Compelling encounters between a young Irish doctor and patients in intensive care.
Abbey, a fellow of the Faculty of Intensive Care Medicine and council member at the Intensive Care Society U.K., writes that her world as a doctor is centered on emotions, and she tells of her experiences through seven emotions that are vital elements of being human: fear, grief, joy, distraction, anger, disgust, and hope. Throughout the book, the author writes with honesty and compassion about her relationships with patients. Each of the seven chapters opens with a relevant quotation from writers such as T.S. Eliot, Ralph Waldo Emerson, and C.S. Lewis, selections indicating that Abbey is a reader as well as a writer. As an intensive care doctor, she cares for many patients who may be dying or may be in some undetermined state between life and death. Abbey explores the strategies for talking to these patients as well as to their families. “Of course ongoing academic achievement and the acquisition of hard skills are paramount to a doctor’s development, but they are not the whole story,” she writes. “Many of the pivotal moments in any doctor’s story are about learning how to talk to people, to understand them and to make yourself understood. Competence is not simply about knowing what is possible, but also about understanding what is right. It is about feeling and, more importantly, about knowing what to do with a feeling.” A text filled with a doctor’s bedside experiences with dozens of vulnerable patients may sound like grim reading, but this is not the case. Abbey’s account is warm and accessible, leaving readers with a feeling of relief that such thoughtful doctors exist and the hope that if one is ever in need of critical care, a wise and caring doctor like her will be by the bedside.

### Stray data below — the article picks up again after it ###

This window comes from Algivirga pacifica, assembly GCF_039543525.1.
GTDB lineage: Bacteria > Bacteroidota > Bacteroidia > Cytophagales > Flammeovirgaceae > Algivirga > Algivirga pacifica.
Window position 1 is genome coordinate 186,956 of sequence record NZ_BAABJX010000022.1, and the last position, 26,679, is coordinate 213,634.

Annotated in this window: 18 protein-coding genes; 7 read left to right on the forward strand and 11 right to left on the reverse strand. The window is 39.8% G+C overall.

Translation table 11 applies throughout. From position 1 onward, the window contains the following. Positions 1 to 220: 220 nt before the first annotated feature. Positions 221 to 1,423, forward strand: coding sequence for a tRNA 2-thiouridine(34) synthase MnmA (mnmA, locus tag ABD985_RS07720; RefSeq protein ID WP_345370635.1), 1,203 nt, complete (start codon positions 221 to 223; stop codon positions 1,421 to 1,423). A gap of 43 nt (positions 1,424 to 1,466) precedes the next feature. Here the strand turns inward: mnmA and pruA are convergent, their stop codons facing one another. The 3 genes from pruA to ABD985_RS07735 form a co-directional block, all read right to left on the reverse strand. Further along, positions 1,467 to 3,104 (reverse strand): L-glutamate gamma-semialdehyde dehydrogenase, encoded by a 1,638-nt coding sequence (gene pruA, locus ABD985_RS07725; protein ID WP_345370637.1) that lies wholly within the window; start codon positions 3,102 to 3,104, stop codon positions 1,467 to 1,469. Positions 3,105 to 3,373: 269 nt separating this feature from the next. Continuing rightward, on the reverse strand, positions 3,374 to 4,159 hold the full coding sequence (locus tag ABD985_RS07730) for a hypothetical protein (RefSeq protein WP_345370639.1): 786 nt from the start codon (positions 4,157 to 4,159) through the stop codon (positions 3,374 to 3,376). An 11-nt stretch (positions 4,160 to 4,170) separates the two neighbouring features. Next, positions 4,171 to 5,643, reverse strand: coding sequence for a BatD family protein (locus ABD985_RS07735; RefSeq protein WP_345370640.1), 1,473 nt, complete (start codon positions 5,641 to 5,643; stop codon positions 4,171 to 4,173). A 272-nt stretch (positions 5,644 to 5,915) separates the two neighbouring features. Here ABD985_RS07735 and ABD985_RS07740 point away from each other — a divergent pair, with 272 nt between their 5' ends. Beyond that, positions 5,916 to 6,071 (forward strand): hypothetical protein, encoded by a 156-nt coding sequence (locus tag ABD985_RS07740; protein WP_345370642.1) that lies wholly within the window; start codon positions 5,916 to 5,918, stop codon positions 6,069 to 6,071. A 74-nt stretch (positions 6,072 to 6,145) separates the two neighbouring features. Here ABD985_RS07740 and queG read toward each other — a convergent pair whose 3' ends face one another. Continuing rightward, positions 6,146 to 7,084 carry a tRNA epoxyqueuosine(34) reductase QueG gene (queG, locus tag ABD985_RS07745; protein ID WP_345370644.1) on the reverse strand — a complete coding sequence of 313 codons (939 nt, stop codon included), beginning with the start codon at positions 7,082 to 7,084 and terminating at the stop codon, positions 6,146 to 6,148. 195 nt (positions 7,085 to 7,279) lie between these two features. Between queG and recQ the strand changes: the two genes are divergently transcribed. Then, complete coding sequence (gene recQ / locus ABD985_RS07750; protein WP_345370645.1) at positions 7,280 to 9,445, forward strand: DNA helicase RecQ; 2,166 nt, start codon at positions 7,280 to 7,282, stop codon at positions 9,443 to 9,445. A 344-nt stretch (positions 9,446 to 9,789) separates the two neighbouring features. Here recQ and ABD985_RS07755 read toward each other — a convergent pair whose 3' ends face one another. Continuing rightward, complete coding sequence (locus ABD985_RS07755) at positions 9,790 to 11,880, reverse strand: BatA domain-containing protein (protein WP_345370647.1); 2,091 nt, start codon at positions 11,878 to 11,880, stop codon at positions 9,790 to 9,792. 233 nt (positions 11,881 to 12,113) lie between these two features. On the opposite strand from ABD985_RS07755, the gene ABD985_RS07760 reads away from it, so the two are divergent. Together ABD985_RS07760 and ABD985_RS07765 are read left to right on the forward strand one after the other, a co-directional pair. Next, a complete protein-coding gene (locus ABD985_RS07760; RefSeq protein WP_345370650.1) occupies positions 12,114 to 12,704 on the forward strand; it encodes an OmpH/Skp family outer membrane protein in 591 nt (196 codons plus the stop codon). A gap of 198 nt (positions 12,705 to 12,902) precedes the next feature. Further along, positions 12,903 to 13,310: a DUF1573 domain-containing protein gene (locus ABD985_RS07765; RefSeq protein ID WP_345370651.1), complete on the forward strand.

Merits a spot on a list of required reading for medical students.